I then had the problem of finding the trailhead, I knew White Oak was near Old Rag so I headed off in that direction.. When I got to Old Rag Mountain in Virginia I didn't know whether I had found a trailhead or experienced black friday at Wal-Mart. I never saw so many crazed hikers in one spot in my life. I wanted to run screaming through the parking lot, "Boyscouts, this is not what hiking and the outdoors is about. Please run away from your troop leaders immediately and find a more peaceful mountain!" But I was pressed for time and I still didn't know where the Whiteoak trailhead was so I refrained from causing a scene.

After driving around directionless I stumbled upon a sign for the Whiteoak trailhead. Although there were a number of hikers there too, they were in good spirits and I didn't mind the company. This particular trail in the canyon has a whole bunch of waterfalls and here are some pictures that I took with my cell phone, as my digital camera is on loan. The first part of the hike was a 2000 foot ascent but it felt like 500 feet because of all the nice switchbacks and well maintained trail. I met a couple of guys, John and George, who had roomed together at East Carolina State and were off on a hiking adventure of their own. They gave me some trail mix which was much appreciated because, of course, I failed to bring any food with me other than my Sheetz sandwich.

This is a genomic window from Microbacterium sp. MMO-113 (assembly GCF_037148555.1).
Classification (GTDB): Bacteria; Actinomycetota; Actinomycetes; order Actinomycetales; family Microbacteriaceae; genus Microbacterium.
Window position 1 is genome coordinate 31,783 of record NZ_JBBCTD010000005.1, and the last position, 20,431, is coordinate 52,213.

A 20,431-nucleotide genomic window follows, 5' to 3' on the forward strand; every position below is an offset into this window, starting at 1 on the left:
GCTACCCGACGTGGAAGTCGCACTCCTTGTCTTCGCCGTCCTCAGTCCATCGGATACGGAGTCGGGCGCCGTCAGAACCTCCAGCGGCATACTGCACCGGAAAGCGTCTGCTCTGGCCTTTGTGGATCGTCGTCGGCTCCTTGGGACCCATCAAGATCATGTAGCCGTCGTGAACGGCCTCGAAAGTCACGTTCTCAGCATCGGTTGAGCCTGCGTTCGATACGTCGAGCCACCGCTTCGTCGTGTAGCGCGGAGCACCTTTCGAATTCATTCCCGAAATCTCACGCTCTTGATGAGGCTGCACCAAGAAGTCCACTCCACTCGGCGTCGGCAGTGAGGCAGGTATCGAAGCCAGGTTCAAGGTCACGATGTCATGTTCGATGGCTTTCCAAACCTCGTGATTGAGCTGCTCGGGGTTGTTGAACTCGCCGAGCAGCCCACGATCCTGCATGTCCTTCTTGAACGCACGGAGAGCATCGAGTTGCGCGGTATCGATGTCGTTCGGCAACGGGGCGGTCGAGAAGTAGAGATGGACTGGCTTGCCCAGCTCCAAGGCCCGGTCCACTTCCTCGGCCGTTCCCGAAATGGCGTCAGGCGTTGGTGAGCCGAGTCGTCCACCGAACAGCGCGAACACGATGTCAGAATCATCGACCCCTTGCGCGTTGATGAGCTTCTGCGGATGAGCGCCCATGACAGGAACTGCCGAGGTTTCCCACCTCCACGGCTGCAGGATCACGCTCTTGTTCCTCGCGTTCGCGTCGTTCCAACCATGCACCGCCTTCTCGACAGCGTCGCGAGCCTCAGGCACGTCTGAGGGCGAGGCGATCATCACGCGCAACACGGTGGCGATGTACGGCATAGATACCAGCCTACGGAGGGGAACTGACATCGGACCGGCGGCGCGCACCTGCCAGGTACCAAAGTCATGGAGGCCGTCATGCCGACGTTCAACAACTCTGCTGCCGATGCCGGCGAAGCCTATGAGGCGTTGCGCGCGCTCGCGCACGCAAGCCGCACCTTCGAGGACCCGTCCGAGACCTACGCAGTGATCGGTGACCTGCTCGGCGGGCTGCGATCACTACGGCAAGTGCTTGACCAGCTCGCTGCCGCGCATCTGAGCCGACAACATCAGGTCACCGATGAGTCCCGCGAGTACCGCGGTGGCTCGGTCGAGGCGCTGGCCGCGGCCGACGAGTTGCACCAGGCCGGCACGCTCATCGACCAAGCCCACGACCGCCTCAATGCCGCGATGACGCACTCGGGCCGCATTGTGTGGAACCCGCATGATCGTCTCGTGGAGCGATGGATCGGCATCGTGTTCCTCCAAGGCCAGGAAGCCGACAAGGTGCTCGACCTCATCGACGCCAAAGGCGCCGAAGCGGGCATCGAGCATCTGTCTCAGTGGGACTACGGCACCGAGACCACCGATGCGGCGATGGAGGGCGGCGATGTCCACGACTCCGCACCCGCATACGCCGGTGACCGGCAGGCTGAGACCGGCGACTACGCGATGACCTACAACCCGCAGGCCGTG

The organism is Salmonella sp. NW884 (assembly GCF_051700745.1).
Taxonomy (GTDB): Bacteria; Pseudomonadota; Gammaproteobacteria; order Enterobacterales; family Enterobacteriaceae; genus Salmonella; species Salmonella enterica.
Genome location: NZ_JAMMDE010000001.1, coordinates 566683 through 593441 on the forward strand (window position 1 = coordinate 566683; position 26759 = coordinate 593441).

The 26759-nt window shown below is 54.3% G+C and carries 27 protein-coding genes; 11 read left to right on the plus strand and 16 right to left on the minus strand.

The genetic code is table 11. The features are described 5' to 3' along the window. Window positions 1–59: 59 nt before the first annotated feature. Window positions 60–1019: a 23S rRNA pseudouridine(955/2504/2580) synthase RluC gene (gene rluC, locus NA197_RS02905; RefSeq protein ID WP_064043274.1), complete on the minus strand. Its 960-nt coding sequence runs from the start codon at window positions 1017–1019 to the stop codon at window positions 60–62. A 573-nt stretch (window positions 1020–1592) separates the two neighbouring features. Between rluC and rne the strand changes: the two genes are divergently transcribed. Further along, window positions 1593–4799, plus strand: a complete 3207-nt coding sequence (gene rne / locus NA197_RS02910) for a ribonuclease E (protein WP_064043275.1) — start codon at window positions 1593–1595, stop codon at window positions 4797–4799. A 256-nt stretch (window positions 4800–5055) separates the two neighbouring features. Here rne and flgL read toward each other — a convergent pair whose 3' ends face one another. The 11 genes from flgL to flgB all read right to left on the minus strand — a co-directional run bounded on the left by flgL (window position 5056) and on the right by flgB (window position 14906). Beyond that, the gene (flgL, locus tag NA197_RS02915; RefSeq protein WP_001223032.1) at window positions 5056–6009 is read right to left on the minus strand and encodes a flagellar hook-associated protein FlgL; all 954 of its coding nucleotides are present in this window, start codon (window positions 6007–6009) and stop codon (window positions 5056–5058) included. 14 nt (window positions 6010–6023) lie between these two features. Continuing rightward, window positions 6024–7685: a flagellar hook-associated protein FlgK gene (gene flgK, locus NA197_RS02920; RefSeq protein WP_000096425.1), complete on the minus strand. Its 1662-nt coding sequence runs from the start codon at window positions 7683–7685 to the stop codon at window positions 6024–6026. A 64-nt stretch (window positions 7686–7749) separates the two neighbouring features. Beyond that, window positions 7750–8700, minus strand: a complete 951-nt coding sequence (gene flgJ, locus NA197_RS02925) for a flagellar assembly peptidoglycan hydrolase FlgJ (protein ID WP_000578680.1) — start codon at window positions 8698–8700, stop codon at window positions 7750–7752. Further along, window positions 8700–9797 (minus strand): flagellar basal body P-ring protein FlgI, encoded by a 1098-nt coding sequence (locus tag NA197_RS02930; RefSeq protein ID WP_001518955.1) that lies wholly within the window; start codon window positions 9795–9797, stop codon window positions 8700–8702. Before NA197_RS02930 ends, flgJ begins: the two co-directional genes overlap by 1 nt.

Normally I avoid the Shenandoahs like the plague because I feel that when you get to a precipice of a mountain you should be treated to peaceful serenity and a beautiful view, not cars and fatties which is what you get here because of the easy vehicle access of Skyline Drive that traverses the range. Sure enough I arrived at the top and there was a large family of orbs at the Whiteoak sweatpants...standing next to their giant SUV. I was temporarily blinded but sallied forth anyway.